Unlike Allen and Connaughton, Lopez’s presence on the perimeter was a ‘worst case scenario’ for Milwaukee, as the big man is better served in the paint, protecting the rim from any brave enough to challenge him vertically. With Lopez on the perimeter, life was far easier for the Celtics slashers. Tatum sank 75% of his shots when guarded by the big man.

Lopez has switched onto Tatum in the above play on the perimeter, with Giannis on the left elbow and Jrue Holiday on the right. This alignment is similar to the inverted zone Miami used to stifle the Celtics in the bubble. However, Al Horford now has a size advantage around the rim and can battle for any potential offensive board.

Lopez does enough to force Tatum into a miss, but by being so high up the floor, Horford is able to tip the ball back to a teammate to keep the possession alive. We also saw Boston attack this matchup by putting the ball on the floor and blowing by Lopez, leaving him trailing the play with little chance of getting back into the action.

Above, you can see what happens when Lopez tries to relocate on the perimeter, as he aims to cut off the middle of the floor for Jaylen Brown. However, Boston’s star wing is too quick for him and bursts past the defense with a rapid first step.

Lopez is an exceptional rim protector and can provide solid defense along the low-help line, either as the point of attack or helper, but asking him to guard quicker, shifter players on the perimeter is a recipe for disaster which allowed Boston to continually go at him until Mike Budenholzer pulled him from the game. Of course, with Lopez suddenly becoming a non-factor down the stretch, Boston was able to begin pressuring the rim at a higher rate, generating additional quality looks.

Bobby Portis

Another big man that is far better when the offense is in front of him than when he’s forced to rotate or defend on the move is Bobby Portis, and throughout Game 6, Portis found himself trying to slow down Derrick White and occasionally Smart and Tatum.

Of course, we can’t hold Portis accountable for moments like the one above, as when Tatum is in rhythm and gets to his side-step jumper, it’s pretty much over for whoever is unfortunate enough to be guarding him.

This possession paints a different picture and shows why Portis is better in drop coverage than playing high up on the screener. Here, we see White set an inverted screen for Tatum (smaller player screening for a bigger player) that is designed to force a favorable switch. The Bucks have tried to counter this by placing Portis on White so that Tatum has to contend with the big man's size and length on the perimeter when the screening action occurs. However, Holiday leans into the screen, and Portis is playing up to touch (where his hand is able to remain in contact with the screener) so that he can shoot the gap to cut Tatum off if he curls or drives over the screen.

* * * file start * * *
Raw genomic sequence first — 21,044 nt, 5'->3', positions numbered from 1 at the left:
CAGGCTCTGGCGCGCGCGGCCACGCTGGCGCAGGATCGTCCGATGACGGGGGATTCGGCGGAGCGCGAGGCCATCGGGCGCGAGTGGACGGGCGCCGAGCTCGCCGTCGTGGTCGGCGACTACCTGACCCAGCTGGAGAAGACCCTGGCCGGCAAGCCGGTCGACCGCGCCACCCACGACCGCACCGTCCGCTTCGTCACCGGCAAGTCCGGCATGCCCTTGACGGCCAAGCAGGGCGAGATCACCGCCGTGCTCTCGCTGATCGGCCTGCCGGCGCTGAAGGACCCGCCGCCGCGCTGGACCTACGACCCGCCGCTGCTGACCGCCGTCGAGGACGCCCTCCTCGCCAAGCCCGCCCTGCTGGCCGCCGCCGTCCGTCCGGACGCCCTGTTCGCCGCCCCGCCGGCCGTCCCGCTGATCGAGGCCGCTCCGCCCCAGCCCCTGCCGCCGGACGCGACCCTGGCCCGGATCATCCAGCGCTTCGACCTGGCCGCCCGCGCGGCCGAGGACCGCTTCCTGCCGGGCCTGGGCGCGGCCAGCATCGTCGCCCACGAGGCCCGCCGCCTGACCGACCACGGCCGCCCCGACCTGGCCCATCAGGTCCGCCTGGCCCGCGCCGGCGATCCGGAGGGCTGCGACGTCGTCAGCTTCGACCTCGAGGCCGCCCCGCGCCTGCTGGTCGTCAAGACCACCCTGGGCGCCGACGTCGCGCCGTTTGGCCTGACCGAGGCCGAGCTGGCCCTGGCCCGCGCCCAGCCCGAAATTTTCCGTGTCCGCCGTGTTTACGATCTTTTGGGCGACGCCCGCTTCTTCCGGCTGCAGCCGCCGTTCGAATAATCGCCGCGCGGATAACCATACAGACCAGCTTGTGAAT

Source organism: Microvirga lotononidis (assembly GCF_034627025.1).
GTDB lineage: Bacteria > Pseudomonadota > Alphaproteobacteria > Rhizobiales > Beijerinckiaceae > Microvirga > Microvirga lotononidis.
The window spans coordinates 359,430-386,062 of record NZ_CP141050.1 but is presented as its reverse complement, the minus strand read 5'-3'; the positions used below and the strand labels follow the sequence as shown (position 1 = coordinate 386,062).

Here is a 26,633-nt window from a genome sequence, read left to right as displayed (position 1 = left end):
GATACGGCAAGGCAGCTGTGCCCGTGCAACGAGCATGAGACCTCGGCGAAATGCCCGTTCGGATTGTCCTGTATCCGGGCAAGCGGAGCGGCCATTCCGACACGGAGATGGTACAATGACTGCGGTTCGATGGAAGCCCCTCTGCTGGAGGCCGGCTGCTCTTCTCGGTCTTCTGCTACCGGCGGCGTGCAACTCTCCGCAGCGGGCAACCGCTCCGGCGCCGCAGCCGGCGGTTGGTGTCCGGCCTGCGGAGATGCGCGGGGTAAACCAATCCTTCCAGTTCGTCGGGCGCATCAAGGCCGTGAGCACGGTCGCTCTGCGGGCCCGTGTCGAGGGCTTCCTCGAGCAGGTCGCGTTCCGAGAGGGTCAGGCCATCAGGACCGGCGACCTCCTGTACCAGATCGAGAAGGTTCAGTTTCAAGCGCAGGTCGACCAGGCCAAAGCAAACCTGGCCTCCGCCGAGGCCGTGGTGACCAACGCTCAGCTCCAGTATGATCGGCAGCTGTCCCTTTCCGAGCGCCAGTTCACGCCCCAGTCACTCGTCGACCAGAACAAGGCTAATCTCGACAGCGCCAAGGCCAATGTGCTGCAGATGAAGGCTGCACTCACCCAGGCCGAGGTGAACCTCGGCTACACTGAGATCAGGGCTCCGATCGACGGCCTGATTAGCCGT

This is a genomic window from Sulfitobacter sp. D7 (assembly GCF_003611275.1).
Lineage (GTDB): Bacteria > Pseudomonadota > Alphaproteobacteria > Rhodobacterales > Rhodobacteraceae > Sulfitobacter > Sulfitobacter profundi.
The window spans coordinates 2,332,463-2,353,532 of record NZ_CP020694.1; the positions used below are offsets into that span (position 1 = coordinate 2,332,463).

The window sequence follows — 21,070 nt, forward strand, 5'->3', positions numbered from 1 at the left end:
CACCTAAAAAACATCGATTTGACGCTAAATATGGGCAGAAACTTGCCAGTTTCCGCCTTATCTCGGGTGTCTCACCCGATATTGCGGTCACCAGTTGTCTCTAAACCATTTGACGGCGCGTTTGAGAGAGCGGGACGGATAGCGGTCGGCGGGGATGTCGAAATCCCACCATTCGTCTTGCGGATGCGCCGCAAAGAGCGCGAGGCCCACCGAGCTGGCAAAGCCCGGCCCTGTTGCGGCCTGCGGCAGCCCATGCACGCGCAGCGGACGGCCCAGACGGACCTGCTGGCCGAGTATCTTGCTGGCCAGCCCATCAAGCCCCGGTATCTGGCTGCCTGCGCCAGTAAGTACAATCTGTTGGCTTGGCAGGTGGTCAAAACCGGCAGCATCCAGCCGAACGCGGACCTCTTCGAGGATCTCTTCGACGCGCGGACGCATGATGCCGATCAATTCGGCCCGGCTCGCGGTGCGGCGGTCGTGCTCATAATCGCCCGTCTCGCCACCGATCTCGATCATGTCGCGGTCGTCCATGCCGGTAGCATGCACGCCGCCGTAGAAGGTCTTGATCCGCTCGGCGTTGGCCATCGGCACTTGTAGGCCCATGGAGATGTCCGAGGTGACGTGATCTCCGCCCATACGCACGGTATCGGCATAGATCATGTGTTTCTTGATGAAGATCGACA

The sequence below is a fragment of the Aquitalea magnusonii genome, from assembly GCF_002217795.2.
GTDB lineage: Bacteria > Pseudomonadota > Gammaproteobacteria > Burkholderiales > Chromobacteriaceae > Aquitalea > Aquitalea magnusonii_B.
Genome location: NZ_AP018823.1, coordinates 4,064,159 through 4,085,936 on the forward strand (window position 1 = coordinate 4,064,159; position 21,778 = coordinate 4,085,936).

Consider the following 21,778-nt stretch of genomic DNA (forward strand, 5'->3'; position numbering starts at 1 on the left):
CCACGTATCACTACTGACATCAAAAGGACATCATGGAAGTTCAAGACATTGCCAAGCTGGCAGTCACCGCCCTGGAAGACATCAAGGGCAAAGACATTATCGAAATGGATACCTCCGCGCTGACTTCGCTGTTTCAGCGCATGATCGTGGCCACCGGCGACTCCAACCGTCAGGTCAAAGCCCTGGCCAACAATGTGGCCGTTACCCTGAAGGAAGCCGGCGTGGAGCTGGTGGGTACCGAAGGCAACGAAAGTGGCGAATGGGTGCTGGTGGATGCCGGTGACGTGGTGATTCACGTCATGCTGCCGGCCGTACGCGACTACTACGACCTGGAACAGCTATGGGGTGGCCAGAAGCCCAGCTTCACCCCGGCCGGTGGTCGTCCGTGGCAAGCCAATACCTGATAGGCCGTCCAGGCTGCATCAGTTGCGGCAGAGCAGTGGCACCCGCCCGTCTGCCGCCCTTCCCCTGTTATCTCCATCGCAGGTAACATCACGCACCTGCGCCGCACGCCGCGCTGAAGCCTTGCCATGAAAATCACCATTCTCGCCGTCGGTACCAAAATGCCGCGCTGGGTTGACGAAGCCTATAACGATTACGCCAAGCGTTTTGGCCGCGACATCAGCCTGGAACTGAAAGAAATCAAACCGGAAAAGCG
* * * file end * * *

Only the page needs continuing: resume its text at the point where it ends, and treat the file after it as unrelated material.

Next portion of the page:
The issue here is that both defenders have leaned into defending the wing, allowing Tatum to reject the screen, spins-off his man, and have oceans of space to barrel towards the rim.

Portis has been a formidable defender throughout this series, and when he keeps his man in front of him, he has been a robust rim protector, offering Milwaukee size and physicality. But, the Celtics had their way in dragging the bigs onto the perimeter as Game 6 wore on, most notably because of their reliable shooting from deep and forcing Milwaukee to alter their tried and tested gameplan.

Heading into Game 7

Milwaukee is a championship-level team, so they’re not going to move away from a defensive system that has won them a ring in the past and helped them to three victories in this series. Boston’s job is to continue converting their open looks and coaxing the Bucks’ into playing higher up on the perimeter as they did on Friday night.

If the Celtics can replicate their ability to hunt mismatches and force favorable matchups successfully, they’re going to be in a good spot throughout the contest. But, this is a Game 7; it’s do-or-die, so everything is going to be a little tougher - for both teams.

We’ve witnessed a chess battle over the last six games with the physicality of a football game, and we should be expecting more of the same on Sunday. Still, the Celtics have some of the most diverse offensive wings in the NBA, and hunting mismatches should be engrained into their DNA at this point; now it’s just about going out there and executing as they did at the Fiserv Forum two nights ago. If the Celtics can do that, they will be lining up against the Miami Heat in the coming days.